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Lectio Divina. Thursday of the Twenty-Ninth Week in Ordinary Time.
Lectio Divina

Ordinary Time - Cicle C


Author: Order of Carmlites | Source: www.ocarm.org



1) Opening prayer
Almighty and everlasting God,
our source of power and inspiration,
give us strength and joy
in serving you as followers of Christ,
who lives and reigns
with you and the Holy Spirit,
one God, for ever and ever. Amen.


2) Gospel Reading - Luke 12,49-53
Jesus said to his disciples: 'I have come to bring fire to the earth, and how I wish it were blazing already!
There is a baptism I must still receive, and what constraint I am under until it is completed! 'Do you suppose that I am here to bring peace on earth? No, I tell you, but rather division. For from now on, a household of five will be divided: three against two and two against three; father opposed to son, son to father, mother to daughter, daughter to mother, mother-in-law to daughter-in-law, daughter-in-law to mother-in-law.'


3) Reflection
• The Gospel today gives us some phrases of Jesus. The first one on the fire on earth is only in Luke’s Gospel. The others have more or less parallel phrases in Matthew. This leads us to the problem of the origin of the composition of these two Gospels for which much ink has already been used throughout these two past centuries and this problem will only be solved fully when we will be able to speak with Matthew and Luke, after our resurrection.
• Luke 12, 49-50: Jesus has come to bring fire on earth. “I have come to bring fire to the earth, and how I wish it were blazing already! There is a baptism I must still receive, and what constraint I am under until it is completed!” The image of fire frequently is mentioned in the Bible and does not have only one meaning. It could be the image of devastation and of punishment, and it can also be the image of purification and illumination (Is 1, 25; Zc 13, 9). It can also express protection as it appears in Isaiah: “Should you pass through fire, you will not suffer” (Is 43, 2). John the Baptist baptized with water, but after him Jesus baptized with fire (Lk 3, 16). Here the image of fire is associated to the action of the Holy Spirit who descends every Pentecost on the image of the tongues of fire (Ac 2, 2-4). Images and symbols never have an obligatory sense, totally defined, which does not allow any divergence. In this case it would neither be image nor symbol. It is proper to the symbol to arouse the imagination of the auditors and spectators. Leaving freedom to the auditors, the image of fire combined with the image of baptism indicates the direction toward which Jesus wants people to turn their imagination. Baptism is associated with the water and it is always the expression of a commitment. In another point, Baptism appears like the symbol of the commitment of Jesus with his Passion: “Can you be baptized with the baptism with which I will be baptized?” (Mc 10, 38-39).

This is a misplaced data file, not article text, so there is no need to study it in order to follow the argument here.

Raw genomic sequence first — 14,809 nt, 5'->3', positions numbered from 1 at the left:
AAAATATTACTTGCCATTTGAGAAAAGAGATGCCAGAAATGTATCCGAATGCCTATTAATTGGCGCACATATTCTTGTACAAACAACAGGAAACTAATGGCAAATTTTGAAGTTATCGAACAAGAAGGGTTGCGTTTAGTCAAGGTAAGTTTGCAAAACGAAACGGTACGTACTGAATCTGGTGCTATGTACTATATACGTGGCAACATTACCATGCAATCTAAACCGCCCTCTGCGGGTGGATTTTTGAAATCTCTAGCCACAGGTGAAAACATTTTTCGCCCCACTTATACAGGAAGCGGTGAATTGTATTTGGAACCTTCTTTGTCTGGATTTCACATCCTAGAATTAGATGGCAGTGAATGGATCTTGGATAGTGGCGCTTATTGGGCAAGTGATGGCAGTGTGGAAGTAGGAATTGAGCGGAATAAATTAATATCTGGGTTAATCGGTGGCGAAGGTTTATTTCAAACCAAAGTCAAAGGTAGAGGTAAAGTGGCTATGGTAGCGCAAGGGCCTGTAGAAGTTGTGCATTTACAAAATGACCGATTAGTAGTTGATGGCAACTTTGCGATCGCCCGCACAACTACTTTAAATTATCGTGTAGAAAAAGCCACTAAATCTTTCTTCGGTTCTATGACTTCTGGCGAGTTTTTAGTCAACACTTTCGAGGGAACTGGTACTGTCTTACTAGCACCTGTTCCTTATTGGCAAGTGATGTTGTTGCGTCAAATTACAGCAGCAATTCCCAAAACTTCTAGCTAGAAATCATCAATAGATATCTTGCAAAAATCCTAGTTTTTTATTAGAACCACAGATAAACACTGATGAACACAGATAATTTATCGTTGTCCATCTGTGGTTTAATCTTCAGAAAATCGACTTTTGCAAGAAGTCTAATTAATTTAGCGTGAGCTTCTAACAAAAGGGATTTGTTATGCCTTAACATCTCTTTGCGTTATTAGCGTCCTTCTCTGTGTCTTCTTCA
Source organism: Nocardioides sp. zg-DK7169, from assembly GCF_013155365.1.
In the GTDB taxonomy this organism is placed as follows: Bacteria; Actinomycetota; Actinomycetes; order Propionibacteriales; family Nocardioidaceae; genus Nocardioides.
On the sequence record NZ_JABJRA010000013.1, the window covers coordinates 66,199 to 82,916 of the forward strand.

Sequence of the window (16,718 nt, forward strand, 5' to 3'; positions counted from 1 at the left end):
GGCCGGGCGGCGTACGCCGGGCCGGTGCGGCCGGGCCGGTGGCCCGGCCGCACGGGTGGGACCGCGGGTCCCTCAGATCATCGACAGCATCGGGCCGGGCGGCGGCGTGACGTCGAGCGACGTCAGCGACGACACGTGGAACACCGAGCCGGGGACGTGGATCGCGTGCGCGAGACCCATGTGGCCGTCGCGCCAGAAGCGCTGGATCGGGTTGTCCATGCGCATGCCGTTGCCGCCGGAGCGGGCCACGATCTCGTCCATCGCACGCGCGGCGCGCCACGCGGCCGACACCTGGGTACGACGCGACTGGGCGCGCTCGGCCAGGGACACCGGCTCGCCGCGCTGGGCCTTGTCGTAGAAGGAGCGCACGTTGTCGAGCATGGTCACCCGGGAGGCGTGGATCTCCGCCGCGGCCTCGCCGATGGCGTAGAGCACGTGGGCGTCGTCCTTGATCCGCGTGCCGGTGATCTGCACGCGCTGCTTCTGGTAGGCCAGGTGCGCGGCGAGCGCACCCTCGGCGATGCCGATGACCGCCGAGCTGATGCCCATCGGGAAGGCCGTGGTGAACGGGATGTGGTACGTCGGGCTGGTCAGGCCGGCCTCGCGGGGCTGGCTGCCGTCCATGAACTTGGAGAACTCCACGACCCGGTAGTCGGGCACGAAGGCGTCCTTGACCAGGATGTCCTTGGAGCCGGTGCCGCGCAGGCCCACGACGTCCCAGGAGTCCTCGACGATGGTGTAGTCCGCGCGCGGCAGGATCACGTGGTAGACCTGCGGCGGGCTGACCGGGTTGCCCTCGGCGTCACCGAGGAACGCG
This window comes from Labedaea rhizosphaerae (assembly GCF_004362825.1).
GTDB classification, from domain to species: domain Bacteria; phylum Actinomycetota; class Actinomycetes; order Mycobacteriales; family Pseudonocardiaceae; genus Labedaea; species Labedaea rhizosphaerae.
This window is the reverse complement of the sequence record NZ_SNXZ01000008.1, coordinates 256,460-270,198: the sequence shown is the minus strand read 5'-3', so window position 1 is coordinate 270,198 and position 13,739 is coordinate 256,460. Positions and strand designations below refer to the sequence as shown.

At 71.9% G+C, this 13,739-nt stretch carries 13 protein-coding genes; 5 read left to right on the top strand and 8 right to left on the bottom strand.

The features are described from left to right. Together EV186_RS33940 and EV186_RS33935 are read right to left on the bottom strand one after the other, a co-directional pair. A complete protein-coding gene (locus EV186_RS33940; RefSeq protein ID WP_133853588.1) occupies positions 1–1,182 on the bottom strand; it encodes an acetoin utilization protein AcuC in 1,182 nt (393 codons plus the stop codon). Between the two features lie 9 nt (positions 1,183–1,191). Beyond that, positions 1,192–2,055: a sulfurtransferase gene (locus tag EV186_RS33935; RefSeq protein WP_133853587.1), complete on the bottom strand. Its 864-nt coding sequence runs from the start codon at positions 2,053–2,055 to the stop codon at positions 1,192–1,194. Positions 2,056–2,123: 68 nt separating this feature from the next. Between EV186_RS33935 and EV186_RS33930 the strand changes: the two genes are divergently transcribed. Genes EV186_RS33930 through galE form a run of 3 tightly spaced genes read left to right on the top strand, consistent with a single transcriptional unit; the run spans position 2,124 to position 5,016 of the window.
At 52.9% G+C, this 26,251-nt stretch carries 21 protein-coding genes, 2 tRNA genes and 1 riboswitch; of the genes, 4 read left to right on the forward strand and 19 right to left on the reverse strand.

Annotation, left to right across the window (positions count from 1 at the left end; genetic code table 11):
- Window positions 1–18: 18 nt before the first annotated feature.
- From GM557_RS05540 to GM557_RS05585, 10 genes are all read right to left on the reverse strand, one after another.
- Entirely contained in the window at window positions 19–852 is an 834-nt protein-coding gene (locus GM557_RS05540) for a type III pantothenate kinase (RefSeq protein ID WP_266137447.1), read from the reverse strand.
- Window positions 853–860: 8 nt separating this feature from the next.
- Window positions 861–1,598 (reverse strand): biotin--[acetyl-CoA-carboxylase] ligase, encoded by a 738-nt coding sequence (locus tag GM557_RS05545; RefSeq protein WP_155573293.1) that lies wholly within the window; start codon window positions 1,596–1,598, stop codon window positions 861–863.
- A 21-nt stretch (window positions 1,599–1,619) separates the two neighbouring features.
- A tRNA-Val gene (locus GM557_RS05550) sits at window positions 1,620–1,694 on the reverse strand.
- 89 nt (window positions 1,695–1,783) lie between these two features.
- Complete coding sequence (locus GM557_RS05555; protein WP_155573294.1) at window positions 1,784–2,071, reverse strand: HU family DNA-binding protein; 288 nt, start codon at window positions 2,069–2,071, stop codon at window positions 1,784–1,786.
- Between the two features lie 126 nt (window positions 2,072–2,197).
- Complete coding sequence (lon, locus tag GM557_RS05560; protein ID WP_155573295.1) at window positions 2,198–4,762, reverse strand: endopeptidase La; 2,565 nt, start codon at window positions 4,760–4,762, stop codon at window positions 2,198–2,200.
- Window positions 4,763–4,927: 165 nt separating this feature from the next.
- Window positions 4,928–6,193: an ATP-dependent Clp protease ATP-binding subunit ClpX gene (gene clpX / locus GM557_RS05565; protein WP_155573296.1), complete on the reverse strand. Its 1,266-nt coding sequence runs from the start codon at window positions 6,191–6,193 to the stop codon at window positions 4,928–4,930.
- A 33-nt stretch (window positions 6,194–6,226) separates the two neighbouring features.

• Luke 12, 51-53: Jesus has come to bring division. Jesus always speaks of peace (Mt 5, 9; Mk 9, 50; Lk 1, 79; 10, 5; 19, 38; 24, 36; Jn 14, 27; 16, 33; 20, 21.26). And so how can we understand the phrase in today’s Gospel which seems to say the contrary: “Do you think that I am here to bring peace on earth? No, I tell you , but rather division”. This affirmation does not mean that Jesus himself is in favour of division. No! Jesus did not want division. But the announcement of truth that Jesus of Nazareth was the Messiah becomes a reason for much division among the Jews. In the same family or community, some were in favour and others were radically contrary. In this sense, the Good News of Jesus was really a source of division , a “sign of contradiction” (Lk 2, 34) or as Jesus said: “for from now on a household will be divided, father opposed to son, son to father, mother to daughter, daughter to mother, mother-in-law to daughter-in-law, daughter-in-law to mother-in-law”. That is what was happening, in fact in the families and in the communities: much division, much discussion, as a consequence of the Good News among the Jews of that time, some accepting, others denying. The same thing could be applied to the announcement of fraternity as a supreme value of human living together. Not all agreed with this announcement, because they preferred to maintain their privileges. And for this reason, they were not afraid to persecute those who announced sharing and fraternity. This was the division which arose and which and which was at the origin of the Passion and death of Jesus. This is what was happening. Jesus wants the union of all in truth (cf. Jn 17, 17-23). Even now it is like this. Many times there where the Church is renewed, the call of the Good News becomes a “sign of contradiction” and of division. Persons who during years had lived very comfortably in the routine of their Christian life, they do not want to be disturbed or bothered by the “innovations” of Vatican Council II. Disturbed by changes, they use all their intelligence to find arguments to defend their own opinions and to condemn the changes considering them contrary to what they think is their true faith.


4) Personal questions
• Seeking union Jesus was the cause of division. Does this happen with you today?
• How do I react before the changes in the Church?


5) Concluding prayer
Shout for joy, you upright;
praise comes well from the honest.
Give thanks to Yahweh on the lyre,
play for him on the ten-stringed lyre. (Ps 33,1-2)








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